Because a production company generally has access to the entire property, the homeowners may choose to stay in a hotel rather than compromise their privacy, especially during a feature shoot. During filming of "The Haunted Mansion," Laurents and her family were away from their home the longest they have ever been: two and a half weeks. For shorter projects, some homeowners prefer to help oversee the alterations made to the home. The modifications are generally minor, such as painting a room, moving out furniture or, as with one shoot at the Laurents home, taping hundreds of tiny flowers to a barren tree in the front yard. Sometimes, however, a change can be more invasive, like drilling holes in the ceiling to hang a camera or cutting down shrubbery in the front yard. It is up to the homeowner to decide what is permissible.

Laurents explains, "You want to be accommodating because you have made an agreement and you want the success of their shoot. You want them to be happy in your neighborhood and happy using your home, but you also have to protect yourself and your interests and make sure they stay within the boundaries they’ve promised."

But the homeowner is not the only one impacted by a residential film shoot. The temperament of a neighborhood is a reliable predictor of a homeowner’s success or failure in the film industry. And even though roaring generators and blinding set lights may not make you the most popular family on the block, filming in one’s neighborhood does have its benefits. Because cities charge a fee to production companies, each shoot earns revenue that the city can use for schools, parks or other public projects. In addition, production companies often make generous donations to neighborhood associations that accommodate them.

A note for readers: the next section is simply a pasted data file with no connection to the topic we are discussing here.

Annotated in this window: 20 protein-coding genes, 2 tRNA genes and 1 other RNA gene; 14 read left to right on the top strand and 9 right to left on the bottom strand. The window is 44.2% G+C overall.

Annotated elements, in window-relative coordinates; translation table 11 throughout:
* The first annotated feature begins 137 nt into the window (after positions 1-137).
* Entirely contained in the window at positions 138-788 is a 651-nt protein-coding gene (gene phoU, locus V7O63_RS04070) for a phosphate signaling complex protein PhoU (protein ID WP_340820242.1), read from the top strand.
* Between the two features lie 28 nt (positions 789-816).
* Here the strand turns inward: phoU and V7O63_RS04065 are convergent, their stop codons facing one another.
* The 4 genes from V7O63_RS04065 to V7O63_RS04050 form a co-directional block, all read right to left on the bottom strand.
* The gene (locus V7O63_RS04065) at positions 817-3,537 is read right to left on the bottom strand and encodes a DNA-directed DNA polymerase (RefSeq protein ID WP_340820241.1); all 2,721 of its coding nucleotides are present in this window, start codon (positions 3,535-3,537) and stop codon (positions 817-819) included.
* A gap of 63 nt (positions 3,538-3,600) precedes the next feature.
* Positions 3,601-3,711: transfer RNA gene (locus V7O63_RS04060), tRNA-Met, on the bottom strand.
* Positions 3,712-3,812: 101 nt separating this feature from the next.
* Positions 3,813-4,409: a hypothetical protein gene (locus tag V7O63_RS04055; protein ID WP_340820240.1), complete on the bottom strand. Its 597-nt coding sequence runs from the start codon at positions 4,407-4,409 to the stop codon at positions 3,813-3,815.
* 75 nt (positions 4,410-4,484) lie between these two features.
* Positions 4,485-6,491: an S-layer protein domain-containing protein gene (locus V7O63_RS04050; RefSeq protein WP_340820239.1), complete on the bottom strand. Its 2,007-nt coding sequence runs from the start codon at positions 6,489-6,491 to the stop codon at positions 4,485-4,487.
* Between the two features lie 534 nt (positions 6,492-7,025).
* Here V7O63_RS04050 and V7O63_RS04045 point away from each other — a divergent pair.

In Pasadena, production companies are required to get a percentage of signatures from residents living within 300 feet of the shoot. This ensures that the majority of the residents agree to the shoot, and helps the production company find neighbors willing to participate in the project. It is an exciting business, and Laurents finds that many of her neighbors enjoy being involved. Besides, there are always ways to win back popularity points. After a night shoot involving a clamorous snow machine for the film "In Her Shoes," Laurents did some damage control by inviting all of the neighborhood kids over to play in the snow.

Because film is an artistic endeavor, there is no certainty. The production company creates a schedule, but at any given moment it can, and will, change. Even after months of preparation, it is possible that a home can be put on hold or even dropped because of a rewrite in the script or other aesthetic changes. Flexibility is key not only to the success of the project but also to the sanity of the homeowner.

As we finish our coffee, Laurents gets a phone call from the location manager at her house. Change of plan: Furniture that was to be moved out tomorrow will be sitting on her front lawn when she gets home. Laurents laughs, "It’s a rollercoaster ride." She shakes her head and smiles, knowing that once she has braced herself through all the bumps and sharp turns, she’ll be ready to do it all over again.